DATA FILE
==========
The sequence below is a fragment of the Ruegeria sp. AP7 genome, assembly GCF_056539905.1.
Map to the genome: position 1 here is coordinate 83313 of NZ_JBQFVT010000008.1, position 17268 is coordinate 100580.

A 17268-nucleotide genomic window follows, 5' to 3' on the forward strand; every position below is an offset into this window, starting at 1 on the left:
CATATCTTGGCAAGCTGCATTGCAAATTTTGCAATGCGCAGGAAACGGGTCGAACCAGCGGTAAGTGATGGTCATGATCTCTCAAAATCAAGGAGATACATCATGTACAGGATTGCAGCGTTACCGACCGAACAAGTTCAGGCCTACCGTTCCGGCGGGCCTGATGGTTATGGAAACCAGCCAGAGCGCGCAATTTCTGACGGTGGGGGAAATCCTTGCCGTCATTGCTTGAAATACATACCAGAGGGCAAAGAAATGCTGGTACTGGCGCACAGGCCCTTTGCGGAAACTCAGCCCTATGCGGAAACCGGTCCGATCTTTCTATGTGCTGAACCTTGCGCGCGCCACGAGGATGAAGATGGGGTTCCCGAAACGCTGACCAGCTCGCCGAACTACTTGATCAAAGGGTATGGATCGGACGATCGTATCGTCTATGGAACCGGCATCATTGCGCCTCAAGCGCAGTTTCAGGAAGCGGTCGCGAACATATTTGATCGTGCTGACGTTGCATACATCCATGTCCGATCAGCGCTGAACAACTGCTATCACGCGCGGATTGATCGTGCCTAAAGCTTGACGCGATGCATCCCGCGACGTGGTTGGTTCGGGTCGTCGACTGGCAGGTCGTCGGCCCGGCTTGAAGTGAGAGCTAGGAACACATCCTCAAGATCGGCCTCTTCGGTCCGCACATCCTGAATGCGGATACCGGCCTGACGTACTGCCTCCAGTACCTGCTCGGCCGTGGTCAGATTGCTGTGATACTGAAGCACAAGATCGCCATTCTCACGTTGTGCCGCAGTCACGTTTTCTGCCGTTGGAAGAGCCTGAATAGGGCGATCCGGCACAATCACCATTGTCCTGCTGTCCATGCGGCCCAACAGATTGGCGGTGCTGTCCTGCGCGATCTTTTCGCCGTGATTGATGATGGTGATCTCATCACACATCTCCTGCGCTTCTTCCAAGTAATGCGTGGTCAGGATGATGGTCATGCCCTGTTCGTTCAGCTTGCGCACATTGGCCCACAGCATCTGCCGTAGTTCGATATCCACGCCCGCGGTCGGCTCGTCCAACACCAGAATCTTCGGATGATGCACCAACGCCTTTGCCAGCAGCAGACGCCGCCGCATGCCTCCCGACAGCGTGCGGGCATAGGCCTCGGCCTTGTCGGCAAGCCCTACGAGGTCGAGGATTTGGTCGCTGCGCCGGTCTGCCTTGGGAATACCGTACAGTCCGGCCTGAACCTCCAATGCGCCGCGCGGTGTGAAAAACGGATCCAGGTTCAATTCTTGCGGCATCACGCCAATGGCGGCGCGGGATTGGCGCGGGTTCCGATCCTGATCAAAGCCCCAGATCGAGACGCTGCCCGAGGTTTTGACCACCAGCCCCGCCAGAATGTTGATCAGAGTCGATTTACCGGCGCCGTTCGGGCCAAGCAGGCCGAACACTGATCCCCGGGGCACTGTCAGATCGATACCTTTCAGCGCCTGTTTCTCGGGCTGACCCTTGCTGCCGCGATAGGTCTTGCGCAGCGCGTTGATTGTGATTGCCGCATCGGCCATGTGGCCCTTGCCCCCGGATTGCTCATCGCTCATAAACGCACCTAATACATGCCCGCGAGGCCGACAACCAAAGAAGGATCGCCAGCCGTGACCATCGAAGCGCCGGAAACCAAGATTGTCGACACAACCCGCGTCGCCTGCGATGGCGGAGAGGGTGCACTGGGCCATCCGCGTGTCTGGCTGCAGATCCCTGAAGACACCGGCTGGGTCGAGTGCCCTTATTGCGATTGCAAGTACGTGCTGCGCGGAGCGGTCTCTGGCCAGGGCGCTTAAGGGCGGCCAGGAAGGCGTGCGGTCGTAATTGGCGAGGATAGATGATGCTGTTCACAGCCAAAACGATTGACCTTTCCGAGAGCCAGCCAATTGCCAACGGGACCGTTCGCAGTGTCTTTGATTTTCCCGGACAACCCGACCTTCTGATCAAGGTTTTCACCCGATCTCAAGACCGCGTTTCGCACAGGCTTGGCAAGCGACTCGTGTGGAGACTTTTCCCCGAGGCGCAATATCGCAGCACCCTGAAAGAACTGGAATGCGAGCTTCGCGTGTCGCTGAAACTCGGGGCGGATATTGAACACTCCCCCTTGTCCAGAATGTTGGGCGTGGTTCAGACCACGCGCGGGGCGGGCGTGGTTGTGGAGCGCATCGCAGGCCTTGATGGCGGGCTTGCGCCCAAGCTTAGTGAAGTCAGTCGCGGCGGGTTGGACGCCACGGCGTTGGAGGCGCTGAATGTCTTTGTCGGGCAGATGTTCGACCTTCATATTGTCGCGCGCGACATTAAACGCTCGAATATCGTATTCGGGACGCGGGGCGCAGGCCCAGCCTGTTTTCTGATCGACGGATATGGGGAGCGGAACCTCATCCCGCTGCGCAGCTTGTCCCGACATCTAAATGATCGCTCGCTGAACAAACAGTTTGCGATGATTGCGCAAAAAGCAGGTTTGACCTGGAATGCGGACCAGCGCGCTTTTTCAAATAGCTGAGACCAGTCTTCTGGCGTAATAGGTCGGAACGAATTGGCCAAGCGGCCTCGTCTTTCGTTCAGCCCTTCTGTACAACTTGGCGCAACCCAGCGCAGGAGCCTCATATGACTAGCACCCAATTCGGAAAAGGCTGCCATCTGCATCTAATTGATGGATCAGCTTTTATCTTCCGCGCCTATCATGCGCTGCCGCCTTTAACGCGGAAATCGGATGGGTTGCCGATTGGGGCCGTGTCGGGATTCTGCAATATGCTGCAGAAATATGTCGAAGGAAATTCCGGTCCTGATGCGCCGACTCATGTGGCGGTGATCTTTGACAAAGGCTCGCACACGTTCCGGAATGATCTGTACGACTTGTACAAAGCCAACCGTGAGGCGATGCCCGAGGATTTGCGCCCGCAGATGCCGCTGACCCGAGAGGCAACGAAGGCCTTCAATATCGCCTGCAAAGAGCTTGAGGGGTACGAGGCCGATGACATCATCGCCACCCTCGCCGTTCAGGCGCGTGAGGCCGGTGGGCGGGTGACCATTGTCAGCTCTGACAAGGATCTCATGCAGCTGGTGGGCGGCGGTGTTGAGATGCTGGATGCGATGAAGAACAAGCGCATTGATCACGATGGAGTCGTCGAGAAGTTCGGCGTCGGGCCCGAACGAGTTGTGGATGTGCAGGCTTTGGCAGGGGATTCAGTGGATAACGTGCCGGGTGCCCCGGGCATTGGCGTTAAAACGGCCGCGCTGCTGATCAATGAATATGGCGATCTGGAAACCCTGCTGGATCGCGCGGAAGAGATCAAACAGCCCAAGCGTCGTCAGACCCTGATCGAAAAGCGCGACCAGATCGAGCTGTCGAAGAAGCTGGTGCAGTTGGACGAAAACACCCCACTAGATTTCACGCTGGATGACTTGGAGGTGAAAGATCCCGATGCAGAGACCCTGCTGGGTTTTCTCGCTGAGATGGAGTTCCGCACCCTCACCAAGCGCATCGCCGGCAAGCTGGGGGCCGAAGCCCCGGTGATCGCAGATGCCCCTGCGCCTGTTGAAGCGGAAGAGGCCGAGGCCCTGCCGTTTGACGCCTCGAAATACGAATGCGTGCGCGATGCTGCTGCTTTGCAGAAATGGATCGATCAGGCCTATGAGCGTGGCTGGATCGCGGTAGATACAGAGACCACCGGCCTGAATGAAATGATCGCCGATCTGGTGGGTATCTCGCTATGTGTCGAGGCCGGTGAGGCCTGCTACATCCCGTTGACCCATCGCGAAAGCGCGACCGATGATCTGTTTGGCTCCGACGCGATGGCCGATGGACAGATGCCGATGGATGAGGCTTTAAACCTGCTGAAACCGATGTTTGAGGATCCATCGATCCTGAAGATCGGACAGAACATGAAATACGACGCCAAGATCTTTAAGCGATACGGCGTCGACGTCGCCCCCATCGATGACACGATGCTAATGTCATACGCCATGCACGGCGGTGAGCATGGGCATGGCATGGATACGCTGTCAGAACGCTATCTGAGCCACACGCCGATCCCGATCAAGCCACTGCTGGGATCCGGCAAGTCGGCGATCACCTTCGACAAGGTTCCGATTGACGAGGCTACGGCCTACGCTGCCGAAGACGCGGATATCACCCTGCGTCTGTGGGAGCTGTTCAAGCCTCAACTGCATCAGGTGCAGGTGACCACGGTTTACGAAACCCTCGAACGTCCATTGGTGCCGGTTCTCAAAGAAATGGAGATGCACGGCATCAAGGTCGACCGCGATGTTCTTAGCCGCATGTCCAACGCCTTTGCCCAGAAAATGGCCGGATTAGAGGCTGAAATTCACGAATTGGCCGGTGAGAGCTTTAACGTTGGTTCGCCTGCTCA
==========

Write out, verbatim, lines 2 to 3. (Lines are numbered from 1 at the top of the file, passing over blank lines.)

Map to the genome: position 1 here is coordinate 83313 of NZ_JBQFVT010000008.1, position 17268 is coordinate 100580.

A 17268-nucleotide genomic window follows, 5' to 3' on the forward strand; every position below is an offset into this window, starting at 1 on the left: